Meng Gao, Yihui Ding, Shaojie Song, Xiao Lu, Xinyu Chen, and Michael B. McElroy. 2018. “Secular decrease of wind power potential in India associated with warming Indian Ocean.” Science Advances, 4, 12, Pp. eaat5256. Publisher's VersionAbstract
The Indian government has set an ambitious target for future renewable power generation, including 60 GW of cumulative wind power capacity by 2022. However, the benefits of these substantial investments are vulnerable to the changing climate. On the basis of hourly wind data from an assimilated meteorology reanalysis dataset covering the 1980–2016 period, we show that wind power potential may have declined secularly over this interval, particularly in western India. Surface temperature data confirm that significant warming occurred in the Indian Ocean over the study period, leading to modulation of high pressure over the ocean. A multivariable linear regression model incorporating the pressure gradient between the Indian Ocean and the Indian subcontinent can account for the interannual variability of wind power. A series of numerical sensitivity experiments confirm that warming in the Indian Ocean contributes to subsidence and dampening of upward motion over the Indian continent, resulting potentially in weakening of the monsoonal circulation and wind speeds over India.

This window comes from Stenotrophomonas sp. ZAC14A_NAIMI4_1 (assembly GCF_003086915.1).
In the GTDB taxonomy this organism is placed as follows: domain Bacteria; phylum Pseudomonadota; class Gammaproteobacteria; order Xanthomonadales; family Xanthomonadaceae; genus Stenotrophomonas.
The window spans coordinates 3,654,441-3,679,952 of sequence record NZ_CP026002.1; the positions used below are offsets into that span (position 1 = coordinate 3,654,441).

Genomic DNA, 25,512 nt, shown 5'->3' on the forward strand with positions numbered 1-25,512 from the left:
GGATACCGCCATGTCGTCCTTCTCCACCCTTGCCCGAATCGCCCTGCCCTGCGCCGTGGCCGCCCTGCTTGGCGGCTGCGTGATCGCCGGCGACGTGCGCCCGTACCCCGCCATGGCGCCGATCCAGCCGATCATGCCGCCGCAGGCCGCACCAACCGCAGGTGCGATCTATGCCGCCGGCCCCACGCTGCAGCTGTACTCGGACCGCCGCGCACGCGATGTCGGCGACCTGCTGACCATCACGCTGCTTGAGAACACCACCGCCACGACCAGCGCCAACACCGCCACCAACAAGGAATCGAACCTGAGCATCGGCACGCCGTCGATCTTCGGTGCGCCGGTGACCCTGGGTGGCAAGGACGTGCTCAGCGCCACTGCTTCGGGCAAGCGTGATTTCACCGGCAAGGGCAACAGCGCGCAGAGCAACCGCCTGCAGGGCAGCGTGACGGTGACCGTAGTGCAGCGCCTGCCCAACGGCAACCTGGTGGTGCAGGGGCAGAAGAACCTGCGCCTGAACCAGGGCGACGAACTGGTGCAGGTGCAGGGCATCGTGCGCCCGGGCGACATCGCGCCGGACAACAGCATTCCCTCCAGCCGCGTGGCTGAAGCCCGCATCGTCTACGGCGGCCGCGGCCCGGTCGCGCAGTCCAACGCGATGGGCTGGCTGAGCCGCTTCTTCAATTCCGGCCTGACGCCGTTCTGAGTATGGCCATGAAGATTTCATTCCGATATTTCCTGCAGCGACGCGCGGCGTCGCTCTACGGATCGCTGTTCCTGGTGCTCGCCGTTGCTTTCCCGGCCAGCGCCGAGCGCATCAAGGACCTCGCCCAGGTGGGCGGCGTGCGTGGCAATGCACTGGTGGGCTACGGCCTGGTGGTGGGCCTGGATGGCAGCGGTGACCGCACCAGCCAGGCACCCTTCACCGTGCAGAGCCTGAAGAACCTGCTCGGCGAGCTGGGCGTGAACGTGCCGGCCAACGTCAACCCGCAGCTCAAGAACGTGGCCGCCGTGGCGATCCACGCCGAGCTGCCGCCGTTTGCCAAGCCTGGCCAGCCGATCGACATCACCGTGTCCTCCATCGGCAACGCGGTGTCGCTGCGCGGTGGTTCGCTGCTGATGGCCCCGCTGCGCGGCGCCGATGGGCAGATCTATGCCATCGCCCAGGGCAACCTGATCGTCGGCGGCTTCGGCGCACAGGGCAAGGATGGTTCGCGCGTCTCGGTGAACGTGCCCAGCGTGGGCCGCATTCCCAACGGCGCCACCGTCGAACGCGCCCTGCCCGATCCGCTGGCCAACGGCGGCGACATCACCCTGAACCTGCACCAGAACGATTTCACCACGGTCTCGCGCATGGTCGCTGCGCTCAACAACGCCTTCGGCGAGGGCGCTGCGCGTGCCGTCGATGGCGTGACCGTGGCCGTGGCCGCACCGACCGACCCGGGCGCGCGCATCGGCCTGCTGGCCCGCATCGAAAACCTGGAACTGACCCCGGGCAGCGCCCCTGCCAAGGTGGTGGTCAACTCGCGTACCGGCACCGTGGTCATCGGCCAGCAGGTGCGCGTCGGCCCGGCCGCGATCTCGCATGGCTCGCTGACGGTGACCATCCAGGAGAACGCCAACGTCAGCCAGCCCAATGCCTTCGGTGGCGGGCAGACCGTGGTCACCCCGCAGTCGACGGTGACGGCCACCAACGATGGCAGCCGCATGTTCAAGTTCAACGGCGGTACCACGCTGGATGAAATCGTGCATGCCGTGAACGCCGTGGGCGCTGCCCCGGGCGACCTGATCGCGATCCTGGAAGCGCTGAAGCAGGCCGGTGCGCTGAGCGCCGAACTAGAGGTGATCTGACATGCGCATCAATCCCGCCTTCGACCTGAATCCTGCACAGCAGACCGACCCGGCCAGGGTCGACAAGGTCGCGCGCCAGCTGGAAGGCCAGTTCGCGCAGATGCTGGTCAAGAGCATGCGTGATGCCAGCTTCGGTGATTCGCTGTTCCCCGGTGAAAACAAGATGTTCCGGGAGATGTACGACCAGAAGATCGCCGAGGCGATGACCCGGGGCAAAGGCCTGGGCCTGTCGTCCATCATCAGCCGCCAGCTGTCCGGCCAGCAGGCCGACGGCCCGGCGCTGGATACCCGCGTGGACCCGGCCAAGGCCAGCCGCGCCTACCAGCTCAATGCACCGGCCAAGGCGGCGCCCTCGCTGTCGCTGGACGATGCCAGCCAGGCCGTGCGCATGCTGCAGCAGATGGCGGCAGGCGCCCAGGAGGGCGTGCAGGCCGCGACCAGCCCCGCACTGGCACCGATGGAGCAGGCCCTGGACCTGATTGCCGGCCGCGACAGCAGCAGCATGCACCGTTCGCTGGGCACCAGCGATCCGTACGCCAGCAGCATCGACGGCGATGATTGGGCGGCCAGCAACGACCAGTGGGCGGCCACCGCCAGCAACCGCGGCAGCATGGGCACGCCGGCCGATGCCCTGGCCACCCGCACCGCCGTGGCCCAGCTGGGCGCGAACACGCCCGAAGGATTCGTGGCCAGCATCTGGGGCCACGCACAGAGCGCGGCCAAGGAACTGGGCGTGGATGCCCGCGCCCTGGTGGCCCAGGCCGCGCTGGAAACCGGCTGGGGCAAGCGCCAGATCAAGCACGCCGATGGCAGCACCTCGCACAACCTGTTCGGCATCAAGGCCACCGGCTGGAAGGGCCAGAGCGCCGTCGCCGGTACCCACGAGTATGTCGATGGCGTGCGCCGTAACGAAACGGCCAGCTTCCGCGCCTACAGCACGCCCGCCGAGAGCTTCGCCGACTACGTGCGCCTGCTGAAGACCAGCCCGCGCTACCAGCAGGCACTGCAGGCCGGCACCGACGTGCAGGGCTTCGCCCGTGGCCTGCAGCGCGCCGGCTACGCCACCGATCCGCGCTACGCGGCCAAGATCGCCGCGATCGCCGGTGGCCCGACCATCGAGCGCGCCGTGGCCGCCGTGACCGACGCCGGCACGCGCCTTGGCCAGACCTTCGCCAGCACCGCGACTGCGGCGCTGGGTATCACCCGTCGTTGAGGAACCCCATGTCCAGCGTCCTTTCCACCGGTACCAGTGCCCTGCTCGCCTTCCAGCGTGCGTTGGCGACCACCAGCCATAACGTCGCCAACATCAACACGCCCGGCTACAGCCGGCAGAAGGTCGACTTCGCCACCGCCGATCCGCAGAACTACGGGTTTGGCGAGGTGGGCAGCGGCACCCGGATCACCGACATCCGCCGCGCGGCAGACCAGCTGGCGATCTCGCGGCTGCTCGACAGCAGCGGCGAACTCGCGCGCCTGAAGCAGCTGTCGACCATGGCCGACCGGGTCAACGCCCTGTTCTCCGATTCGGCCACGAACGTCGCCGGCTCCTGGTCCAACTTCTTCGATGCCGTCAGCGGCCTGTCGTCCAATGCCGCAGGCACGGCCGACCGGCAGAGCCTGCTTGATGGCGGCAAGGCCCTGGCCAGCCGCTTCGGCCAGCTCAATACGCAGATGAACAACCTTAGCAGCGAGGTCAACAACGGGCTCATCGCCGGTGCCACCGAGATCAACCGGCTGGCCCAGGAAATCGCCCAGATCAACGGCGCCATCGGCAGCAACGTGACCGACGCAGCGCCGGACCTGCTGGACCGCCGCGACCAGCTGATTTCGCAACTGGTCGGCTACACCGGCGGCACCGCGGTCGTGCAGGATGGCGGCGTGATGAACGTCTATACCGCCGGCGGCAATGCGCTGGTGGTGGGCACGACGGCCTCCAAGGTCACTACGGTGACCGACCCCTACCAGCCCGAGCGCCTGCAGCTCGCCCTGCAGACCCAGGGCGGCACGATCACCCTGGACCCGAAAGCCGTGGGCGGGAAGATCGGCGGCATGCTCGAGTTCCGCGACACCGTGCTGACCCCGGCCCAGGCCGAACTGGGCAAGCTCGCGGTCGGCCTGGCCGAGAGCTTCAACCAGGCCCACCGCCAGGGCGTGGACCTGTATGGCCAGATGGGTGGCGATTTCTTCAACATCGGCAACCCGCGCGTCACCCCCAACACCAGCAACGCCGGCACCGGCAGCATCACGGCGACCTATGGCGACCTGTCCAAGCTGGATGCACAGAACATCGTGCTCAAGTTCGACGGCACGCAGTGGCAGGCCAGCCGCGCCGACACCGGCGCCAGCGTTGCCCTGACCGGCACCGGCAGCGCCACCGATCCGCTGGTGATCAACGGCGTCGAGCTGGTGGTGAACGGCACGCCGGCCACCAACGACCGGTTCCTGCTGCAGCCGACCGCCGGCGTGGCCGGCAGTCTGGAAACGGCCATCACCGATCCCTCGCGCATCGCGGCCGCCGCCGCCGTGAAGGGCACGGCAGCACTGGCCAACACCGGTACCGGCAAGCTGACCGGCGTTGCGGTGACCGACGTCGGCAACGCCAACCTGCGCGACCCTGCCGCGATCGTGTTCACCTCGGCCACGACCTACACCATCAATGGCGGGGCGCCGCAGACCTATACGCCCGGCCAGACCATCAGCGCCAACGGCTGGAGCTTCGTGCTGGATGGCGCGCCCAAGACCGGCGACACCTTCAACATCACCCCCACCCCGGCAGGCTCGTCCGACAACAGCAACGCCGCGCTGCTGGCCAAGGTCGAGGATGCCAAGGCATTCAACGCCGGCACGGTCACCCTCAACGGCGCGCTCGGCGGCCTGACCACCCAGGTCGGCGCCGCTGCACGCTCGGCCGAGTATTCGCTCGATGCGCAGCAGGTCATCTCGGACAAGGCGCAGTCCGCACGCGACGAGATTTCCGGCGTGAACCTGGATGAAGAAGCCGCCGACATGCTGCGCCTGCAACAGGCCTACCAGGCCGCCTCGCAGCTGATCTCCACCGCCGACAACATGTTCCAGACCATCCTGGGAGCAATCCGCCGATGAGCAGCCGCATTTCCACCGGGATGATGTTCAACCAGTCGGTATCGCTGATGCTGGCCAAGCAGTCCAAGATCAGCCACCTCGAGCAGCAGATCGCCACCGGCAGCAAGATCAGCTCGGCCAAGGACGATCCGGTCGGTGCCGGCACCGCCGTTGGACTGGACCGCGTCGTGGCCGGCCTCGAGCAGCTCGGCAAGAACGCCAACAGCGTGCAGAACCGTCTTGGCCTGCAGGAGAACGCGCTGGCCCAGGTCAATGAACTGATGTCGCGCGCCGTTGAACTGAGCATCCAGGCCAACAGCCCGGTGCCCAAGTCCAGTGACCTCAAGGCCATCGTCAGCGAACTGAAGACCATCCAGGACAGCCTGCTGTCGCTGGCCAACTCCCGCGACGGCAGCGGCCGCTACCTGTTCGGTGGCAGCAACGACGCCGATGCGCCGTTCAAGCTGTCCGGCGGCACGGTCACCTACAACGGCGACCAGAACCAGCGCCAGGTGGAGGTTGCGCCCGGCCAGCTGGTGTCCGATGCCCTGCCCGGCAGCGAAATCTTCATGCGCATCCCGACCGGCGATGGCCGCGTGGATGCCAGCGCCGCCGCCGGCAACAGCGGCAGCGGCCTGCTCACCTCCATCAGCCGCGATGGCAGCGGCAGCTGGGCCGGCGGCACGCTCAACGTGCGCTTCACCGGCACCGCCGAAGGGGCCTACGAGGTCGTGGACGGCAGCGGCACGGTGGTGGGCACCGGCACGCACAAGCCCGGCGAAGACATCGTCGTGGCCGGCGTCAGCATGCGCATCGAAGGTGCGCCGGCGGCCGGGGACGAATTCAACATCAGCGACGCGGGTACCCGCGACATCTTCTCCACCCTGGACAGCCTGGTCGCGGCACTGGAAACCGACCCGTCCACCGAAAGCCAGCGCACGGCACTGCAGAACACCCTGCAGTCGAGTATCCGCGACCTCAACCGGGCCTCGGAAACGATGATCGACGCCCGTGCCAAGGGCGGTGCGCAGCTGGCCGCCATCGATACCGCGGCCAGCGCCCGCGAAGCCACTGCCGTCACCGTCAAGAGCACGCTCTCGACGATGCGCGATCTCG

Archana Dayalu, William Munger, Steven Wofsy, Yuxuan Wang, Thomas Nehrkorn, Yu Zhao, Michael McElroy, Chris Nielsen, and Kristina Luus. 2018. “Assessing biotic contributions to CO2 fluxes in northern China using the Vegetation, Photosynthesis and Respiration Model (VPRM-CHINA) and observations from 2005 to 2009.” Biogeosciences, 15, Pp. 6713-6729. Publisher's VersionAbstract